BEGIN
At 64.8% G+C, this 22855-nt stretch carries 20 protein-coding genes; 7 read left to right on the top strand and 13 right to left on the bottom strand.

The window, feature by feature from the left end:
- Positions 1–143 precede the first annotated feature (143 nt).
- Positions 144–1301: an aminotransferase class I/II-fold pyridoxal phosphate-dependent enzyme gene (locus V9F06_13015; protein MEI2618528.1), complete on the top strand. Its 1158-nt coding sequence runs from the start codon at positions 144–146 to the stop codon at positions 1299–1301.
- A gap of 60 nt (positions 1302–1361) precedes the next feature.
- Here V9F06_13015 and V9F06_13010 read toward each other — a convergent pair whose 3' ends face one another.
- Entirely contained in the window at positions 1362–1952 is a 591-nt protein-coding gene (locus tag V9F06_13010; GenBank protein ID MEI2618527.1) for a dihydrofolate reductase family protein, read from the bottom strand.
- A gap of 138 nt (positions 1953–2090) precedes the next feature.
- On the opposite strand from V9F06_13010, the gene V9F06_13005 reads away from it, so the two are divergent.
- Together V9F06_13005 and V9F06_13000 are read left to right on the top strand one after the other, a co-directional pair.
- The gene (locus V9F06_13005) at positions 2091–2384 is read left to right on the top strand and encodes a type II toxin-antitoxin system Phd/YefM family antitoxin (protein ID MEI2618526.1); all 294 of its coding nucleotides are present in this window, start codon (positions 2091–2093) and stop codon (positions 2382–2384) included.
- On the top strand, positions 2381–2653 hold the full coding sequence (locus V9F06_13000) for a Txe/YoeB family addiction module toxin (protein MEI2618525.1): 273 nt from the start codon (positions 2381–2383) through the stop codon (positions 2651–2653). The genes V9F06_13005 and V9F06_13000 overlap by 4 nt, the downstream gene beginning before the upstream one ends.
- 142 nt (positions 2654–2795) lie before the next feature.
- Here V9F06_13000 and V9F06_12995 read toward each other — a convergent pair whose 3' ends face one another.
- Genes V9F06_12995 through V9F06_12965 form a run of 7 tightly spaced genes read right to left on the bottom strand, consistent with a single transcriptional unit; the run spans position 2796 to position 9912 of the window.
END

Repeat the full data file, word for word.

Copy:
At 64.8% G+C, this 22855-nt stretch carries 20 protein-coding genes; 7 read left to right on the top strand and 13 right to left on the bottom strand.

The window, feature by feature from the left end:
- Positions 1–143 precede the first annotated feature (143 nt).
- Positions 144–1301: an aminotransferase class I/II-fold pyridoxal phosphate-dependent enzyme gene (locus V9F06_13015; protein MEI2618528.1), complete on the top strand. Its 1158-nt coding sequence runs from the start codon at positions 144–146 to the stop codon at positions 1299–1301.
- A gap of 60 nt (positions 1302–1361) precedes the next feature.
- Here V9F06_13015 and V9F06_13010 read toward each other — a convergent pair whose 3' ends face one another.
- Entirely contained in the window at positions 1362–1952 is a 591-nt protein-coding gene (locus tag V9F06_13010; GenBank protein ID MEI2618527.1) for a dihydrofolate reductase family protein, read from the bottom strand.
- A gap of 138 nt (positions 1953–2090) precedes the next feature.
- On the opposite strand from V9F06_13010, the gene V9F06_13005 reads away from it, so the two are divergent.
- Together V9F06_13005 and V9F06_13000 are read left to right on the top strand one after the other, a co-directional pair.
- The gene (locus V9F06_13005) at positions 2091–2384 is read left to right on the top strand and encodes a type II toxin-antitoxin system Phd/YefM family antitoxin (protein ID MEI2618526.1); all 294 of its coding nucleotides are present in this window, start codon (positions 2091–2093) and stop codon (positions 2382–2384) included.
- On the top strand, positions 2381–2653 hold the full coding sequence (locus V9F06_13000) for a Txe/YoeB family addiction module toxin (protein MEI2618525.1): 273 nt from the start codon (positions 2381–2383) through the stop codon (positions 2651–2653). The genes V9F06_13005 and V9F06_13000 overlap by 4 nt, the downstream gene beginning before the upstream one ends.
- 142 nt (positions 2654–2795) lie before the next feature.
- Here V9F06_13000 and V9F06_12995 read toward each other — a convergent pair whose 3' ends face one another.
- Genes V9F06_12995 through V9F06_12965 form a run of 7 tightly spaced genes read right to left on the bottom strand, consistent with a single transcriptional unit; the run spans position 2796 to position 9912 of the window.